A Therapist On Communicating Smartly With A Partner
If we don't learn how to address our grievances directly, they will inevitably make themselves known indirectly in more toxic forms. When we aren't willing to speak up—whether out of fear, self-doubt, or an impulse to please—it's impossible to heal issues in our relationships. At the same time, it's unhelpful to blurt out our grievances and accusations. Part of mindful communication is considering how to speak skillfully.
The way we broach an issue with our partner has a lot to do with whether the conversation will go well or go poorly.
A conversation is an interactive process. This means that if you want to share something big, whether expressing what a great day you've had or sharing your irritation with your partner, you need to take care to be "timely and kindly." If your partner feels either attacked or invisible right off the bat, the response will be to fight, flee, or freeze rather than being open to what you have to say. Assume the best intentions before diving into a list of grievances.
Here are six rules of "smart speaking" to help you initiate a conversation that will ensure the best outcome for both of you:
1. Manage yourself first.
Before you speak, become aware of your emotions because they'll speak loudly and clearly through your facial expressions, body language, and the look in your eyes. If you're not aware of your own emotions, you won't be aware of the nonverbal messages you are sending to your partner. Always take a moment to take in a mindful breath before speaking. Pause.
2. Check in with your partner.
When you are going to talk about something that has a lot of "energy," whether sharing good news or feeling upset, you need to check in with where the other person is emotionally. Don't assume your partner is able to meet your need for a particular kind of conversation at any particular time. This begins by noticing the nonverbal cues, such as their facial expression, body language, and eye contact, and then actually checking in.
3. Invite your partner to any significant conversation.
Give your partner a chance to accept or decline your invitation to a significant discussion. If your partner says no, then wait for an appropriate time over the next day or so for an invitation to such a discussion. When your partner isn't receptive, don't push.
4. Be respectful.
Always begin a conversation with respect and a sense of goodwill, even if you're upset. If you begin with an interrogation, an angry expression, or a loud voice, the other person will automatically go into self-protection mode against whatever you go on to say. You might even say, "I'm feeling a lot of anger," but rather than add "because of you," you might follow up with a statement about yourself, such as, "I'm really angry right now, and I know some of it is more about me than you. Maybe I'll take a walk before we talk."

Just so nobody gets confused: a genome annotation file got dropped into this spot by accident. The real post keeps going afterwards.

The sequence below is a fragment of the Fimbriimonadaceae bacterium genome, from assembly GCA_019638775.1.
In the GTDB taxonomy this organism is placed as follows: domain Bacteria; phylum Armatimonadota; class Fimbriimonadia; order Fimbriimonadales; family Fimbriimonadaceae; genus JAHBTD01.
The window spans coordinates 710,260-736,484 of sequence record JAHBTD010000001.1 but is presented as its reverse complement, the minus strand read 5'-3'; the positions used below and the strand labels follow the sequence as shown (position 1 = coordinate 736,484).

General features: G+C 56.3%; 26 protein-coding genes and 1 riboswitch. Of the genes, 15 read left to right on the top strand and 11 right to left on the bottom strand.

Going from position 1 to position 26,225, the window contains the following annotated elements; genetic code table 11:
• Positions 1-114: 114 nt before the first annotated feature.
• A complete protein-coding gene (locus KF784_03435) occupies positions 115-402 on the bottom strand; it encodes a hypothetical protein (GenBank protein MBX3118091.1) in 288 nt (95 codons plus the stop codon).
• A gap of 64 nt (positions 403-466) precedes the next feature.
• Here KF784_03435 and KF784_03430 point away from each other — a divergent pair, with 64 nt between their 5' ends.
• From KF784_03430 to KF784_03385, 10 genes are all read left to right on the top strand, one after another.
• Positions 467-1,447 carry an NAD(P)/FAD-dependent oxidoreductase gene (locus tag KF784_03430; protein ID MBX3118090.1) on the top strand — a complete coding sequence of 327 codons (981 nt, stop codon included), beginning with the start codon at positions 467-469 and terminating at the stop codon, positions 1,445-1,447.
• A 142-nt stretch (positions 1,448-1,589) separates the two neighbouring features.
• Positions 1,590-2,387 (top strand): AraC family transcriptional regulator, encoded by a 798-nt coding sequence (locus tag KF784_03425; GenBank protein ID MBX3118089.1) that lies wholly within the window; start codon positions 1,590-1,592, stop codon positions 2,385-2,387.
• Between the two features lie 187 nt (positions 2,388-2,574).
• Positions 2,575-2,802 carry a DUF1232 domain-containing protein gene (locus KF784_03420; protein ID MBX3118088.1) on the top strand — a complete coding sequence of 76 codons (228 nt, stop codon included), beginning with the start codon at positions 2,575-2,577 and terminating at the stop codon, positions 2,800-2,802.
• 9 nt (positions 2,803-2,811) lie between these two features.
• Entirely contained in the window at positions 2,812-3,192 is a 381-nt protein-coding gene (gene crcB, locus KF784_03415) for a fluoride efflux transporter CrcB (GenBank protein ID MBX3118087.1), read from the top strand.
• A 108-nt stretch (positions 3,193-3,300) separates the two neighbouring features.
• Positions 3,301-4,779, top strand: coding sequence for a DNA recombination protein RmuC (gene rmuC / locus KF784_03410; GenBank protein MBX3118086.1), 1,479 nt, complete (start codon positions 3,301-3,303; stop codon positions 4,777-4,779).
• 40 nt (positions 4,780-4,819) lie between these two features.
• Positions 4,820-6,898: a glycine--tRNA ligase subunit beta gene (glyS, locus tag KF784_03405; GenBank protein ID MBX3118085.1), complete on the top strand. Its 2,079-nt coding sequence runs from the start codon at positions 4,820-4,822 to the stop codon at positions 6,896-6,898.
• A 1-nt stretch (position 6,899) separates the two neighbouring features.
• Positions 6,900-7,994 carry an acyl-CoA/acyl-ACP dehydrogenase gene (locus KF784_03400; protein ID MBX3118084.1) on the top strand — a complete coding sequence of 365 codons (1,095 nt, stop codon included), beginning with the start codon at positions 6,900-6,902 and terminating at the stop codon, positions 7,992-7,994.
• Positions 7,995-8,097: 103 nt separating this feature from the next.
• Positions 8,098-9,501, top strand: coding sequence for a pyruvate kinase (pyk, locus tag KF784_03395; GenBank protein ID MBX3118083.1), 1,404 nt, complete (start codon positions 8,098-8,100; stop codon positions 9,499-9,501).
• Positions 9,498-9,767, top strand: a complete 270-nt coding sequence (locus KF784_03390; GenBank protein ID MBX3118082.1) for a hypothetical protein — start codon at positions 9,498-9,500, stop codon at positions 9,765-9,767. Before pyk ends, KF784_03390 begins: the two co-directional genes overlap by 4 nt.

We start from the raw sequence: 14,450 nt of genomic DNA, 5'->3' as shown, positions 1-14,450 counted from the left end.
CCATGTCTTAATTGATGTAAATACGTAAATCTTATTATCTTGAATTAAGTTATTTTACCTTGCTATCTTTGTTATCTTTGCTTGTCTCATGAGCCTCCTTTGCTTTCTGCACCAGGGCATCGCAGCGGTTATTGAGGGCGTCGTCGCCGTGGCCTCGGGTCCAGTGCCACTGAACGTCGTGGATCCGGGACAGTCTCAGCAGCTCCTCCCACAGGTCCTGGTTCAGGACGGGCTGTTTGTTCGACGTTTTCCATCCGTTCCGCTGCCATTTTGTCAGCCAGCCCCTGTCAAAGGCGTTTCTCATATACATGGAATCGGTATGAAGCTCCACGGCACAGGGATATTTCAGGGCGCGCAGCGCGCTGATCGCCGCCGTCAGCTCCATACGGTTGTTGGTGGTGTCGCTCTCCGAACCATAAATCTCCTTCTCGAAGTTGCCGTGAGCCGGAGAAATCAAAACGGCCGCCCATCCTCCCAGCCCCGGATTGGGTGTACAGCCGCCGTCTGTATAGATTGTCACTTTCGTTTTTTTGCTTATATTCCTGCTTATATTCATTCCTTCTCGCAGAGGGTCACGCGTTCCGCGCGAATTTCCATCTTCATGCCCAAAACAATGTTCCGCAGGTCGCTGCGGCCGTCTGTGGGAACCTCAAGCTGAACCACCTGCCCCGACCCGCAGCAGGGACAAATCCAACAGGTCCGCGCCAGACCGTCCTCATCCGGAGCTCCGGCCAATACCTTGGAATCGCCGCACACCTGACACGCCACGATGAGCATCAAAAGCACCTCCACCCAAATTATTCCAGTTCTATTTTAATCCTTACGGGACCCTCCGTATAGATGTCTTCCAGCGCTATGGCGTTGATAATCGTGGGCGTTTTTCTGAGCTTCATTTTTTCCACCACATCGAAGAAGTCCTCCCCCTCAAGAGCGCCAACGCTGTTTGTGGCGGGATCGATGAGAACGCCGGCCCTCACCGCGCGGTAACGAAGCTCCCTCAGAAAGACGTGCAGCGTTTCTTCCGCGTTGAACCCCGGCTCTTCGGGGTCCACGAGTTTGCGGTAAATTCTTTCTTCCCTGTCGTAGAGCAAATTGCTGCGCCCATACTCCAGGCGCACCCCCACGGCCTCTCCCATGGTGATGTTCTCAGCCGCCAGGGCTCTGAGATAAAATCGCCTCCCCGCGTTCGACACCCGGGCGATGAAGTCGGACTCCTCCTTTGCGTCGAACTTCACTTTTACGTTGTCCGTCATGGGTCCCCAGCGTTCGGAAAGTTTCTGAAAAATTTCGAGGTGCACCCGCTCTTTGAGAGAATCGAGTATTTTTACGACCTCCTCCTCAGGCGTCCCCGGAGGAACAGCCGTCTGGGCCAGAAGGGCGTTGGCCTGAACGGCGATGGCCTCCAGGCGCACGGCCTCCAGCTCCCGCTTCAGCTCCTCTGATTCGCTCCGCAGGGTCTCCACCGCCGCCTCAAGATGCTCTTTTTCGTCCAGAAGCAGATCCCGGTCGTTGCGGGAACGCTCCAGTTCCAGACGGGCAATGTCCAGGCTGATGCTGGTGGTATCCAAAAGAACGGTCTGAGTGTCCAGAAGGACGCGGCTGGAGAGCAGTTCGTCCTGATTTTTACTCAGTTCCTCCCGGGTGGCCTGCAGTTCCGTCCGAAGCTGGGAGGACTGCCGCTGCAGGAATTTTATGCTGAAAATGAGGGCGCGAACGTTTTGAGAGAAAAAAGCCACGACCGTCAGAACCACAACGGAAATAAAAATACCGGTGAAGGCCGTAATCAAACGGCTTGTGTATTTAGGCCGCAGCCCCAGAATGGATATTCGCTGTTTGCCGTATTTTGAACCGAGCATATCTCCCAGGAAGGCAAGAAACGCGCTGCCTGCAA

5. Understand the difference between a criticism and a complaint.
A criticism is an attack on a person's character, while a complaint is a request for change in a person's behavior. An example of a criticism: "You always forget my birthday. You're the most inconsiderate person I've ever known."
By contrast, a complaint is descriptive and specific, avoids words such as "always" or "never," and doesn't label the person's character. Ideally, it includes an invitation to brainstorm about alternatives. An example of a complaint: "This is the second year you have forgotten my birthday. Birthdays matter to me, and I wonder if we can talk about a way for you to remember it next year."
6. Wait for the right moment to speak—even if you want to express love.
Those of us who use words as our language of love can't get enough praise, affection, and appreciation. Others may find it annoying to hear how much their partner loves them when they're studying instructions on how to play a better game of pickleball, planting a tree, or watching a movie.
Even when you're speaking sweet words, remember the No. 1 rule of wholehearted loving: Your partner is not you. Your partner may have a different love language than you do. Spoken words of affection may be appreciated, but the preference may be for short and sweet. Offering that person a long, mushy declaration of love may set you up to feel rebuked, even when that's not your partner's intention.
Arming yourself with these skills before confronting someone you love can help ensure your needs are accounted for while still being sensitive to your partner's emotions.
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Linda Carroll, M.S., LMFT, is a licensed marriage and family therapist and board-certified life coach currently living in Oregon. She received her master's degree in counseling from Oregon State University and has practiced psychotherapy since 1981, specializing in couples and communication. She is the author of the highly acclaimed book Love Cycles: The Five Essential Stages of Lasting Love, which has been translated into four languages, and she regularly teaches relationship courses based on the Love Cycles method at wellness spa Rancho La Puerta in Tecate, Mexico. Her next book, Love Skills, will be available in February 2020.